Be caught up with Christ!

Christ bears our stupidities. What are those for you and your church? 

How can you and your church do a better job at bringing out the best in your people, be a blessing, and not to seek self-gratification at the expense of others? 

The bottom line is this: God is in control of your church. His hand is intervening—in us, in time, in the situation—and in His timing. We will have the bad, and we will have our setbacks, trials, and our human frailties; but most important of all, we have the ultimate Good—we have Christ when we are in Christ! The application for us is what He seeks in us—the distinction of real, effectual faith that makes us able to lead and teach (if one is a Bible teacher). For a leader, it is discernment between good and false teaching, and/or good versus bad love, Fruit, and character, and/or a good versus a failing church.  

What do you think the honest reputation of your church and leadership in the pews and in your neighborhood is? 

One of the deficiencies and fickleness of character that we humans possess is the propensity of being shallow. We are like a charismatic speaker over being told the truth, a flashy dresser over something practical, and a celebrity over an intellectual or even a friend. We want a religion that does not convict or teach because we want to indulge ourselves with our desires and a pat on the back. We want our ears tickled and our problems solved; we want to feel good but we do not want to grow in faith or learn from adversity. We want comfort and not have to bother with the time and work that true spiritual formation takes. In the Gospels, Jesus walked away from the people who were flocking to Him to go after the pious, fraud leaders. 

The question we must ask, is how shallow am I? What about the people in my church? Where do I need conviction; in what areas do I need to grow? Then, we need to get up and follow Christ comforts us and assists us to do the same, to lead others out of their shallowness into the depths of His presence and Word. Jesus knows our thinking, motivations, will, and heart; this is something only God can know. Jesus has supernatural knowledge and will see through any pretentiousness and shallowness; He is not concerned with the fad and excitement, but rather how we are leading others in growing their faith. Jesus did not trust the people who were so eager because He knew they would be just as fleeting (1 Sam 16:7; Psalm 139; John 2:13-25; 4:29; Acts 1:24). 

What can be done to deepen one’s faith and life?  

What are the challenges indicated in this passage for us today? What is our true priority in how we do our church? Where is our focus, rational, and purpose? Is it all about God’s glory—or ours? Is it about what we want—or what He requires? What is the purpose of your church? 

Do not be caught up with the stimulation of trends, hype, and speculations; rather, be caught up with Christ. Do not ignore the veracity of God’s Word. His Word is explicit; He tells us what we need to know and that is that. It is a tragedy to chase what is meaningless and fleeting then miss His wonders and Truth! We have nothing to add to His Word and nothing about which to improve it; rather, it is we who need to be approved.

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How does your church glorify God?

Why is it impossible to glorify God in the midst of envy and strife, or in anger and bitterness? 

We, as Christian leaders have a debt to pay out of our gratitude for what Christ has done. We must consider reaching others in our care as well as the lost as an opportunity to obey our call. The whole purpose of the Jewish nation was to model God’s redemptive plan to all of humanity. Now the baton has been passed to Christians—both as individuals and collectively as the Church (Gen. 12).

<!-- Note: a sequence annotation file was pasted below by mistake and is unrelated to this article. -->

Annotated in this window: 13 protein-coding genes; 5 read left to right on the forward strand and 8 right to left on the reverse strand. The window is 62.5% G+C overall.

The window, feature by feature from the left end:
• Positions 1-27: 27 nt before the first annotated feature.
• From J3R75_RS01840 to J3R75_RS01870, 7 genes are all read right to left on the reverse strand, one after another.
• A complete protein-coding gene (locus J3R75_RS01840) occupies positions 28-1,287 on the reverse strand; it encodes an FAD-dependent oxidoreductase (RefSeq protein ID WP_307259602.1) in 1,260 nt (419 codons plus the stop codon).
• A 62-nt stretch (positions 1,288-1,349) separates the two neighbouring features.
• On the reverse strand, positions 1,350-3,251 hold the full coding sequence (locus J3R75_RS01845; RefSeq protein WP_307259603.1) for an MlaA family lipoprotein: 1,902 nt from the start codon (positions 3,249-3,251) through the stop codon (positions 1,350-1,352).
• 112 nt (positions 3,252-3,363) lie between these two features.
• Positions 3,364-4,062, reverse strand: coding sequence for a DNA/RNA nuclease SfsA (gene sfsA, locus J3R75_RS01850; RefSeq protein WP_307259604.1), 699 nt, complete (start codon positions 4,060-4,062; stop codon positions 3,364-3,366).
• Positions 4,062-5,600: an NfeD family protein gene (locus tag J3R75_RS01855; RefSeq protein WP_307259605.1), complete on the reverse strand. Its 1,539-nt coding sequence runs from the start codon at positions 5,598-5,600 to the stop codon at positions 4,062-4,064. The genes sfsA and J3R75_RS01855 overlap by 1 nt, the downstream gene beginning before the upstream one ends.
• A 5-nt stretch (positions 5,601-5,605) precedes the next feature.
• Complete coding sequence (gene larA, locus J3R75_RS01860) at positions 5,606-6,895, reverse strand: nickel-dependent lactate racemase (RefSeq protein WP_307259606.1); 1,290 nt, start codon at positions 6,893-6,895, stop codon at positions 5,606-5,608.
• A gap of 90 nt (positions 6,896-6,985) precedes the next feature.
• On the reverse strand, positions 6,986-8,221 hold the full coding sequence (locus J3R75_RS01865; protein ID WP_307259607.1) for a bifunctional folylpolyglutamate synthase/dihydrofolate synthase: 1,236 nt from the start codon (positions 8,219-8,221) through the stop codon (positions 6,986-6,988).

Keep in mind this imperative from God’s Word. We are to be rooted in Christ and to display humility, as our Lord exemplified. This means mutual acceptance of others, even those whose culture and beliefs are different. Yet, it is amazing how we Christians exclude one another over trivial matters, causing many church splits and schisms. This is what causes a lot of our problems in the world; we have created a poor reputation in the world. We often are the butt of jokes that we have well earned. It is not always satan or worldliness; sometimes we can be our own worst enemies (Matt. 23; Mark 10:45; 2 Cor. 5:20)! 

How do we as Christians cause church splits and schisms when we exclude one another over trivial items? 

God accepted you. You, in turn, must accept others! He did not save us to be self-centered; He saved us to be His ambassadors wherever we are, whatever we are, and whenever we can! 

What have you or your church done in the past six months to promote or model peace and unity? 

Consider that a bad leader is like a wild animal that will tear at another animal’s weakness and frailty. Do we do the same with others, and still praise the Lord? Yes, Christ bears our weakness and our stupidities, and He has patience with us when we are totally undeserving. But; what about our responsibilities? What about our call to be better? We need to make sure that when we lead, we are pointing others to Christ. We are to seek and bring out the good in others, as our Lord did with us, and be a blessing to others. We are not to seek self-gratification at the expense of others. Did you know that it is as impossible to be a Christian hypocrite as it is impossible to be half pregnant? Either you are—or you are not. The Fruit will show our true colors. We indeed have hope and purpose, as hope is the effect of obedience and trust in our Lord (Heb. 6:18). If you have no hope, then you have no vision and purpose, and no trust in the One who loves you ( Gen. 12:1-3; 17:7; 26:2-4; 28:14; 46:3; Ex. 29:45-46; 2 Sam. 7:9; Isa. 40:10; Mal. 3:1; John 1:14; 4:22; Gal. 3:8-16; 26-29; Phil. 2:9-11; Heb. 7-10; 13:20; Rev. 7:9; 21:1-3).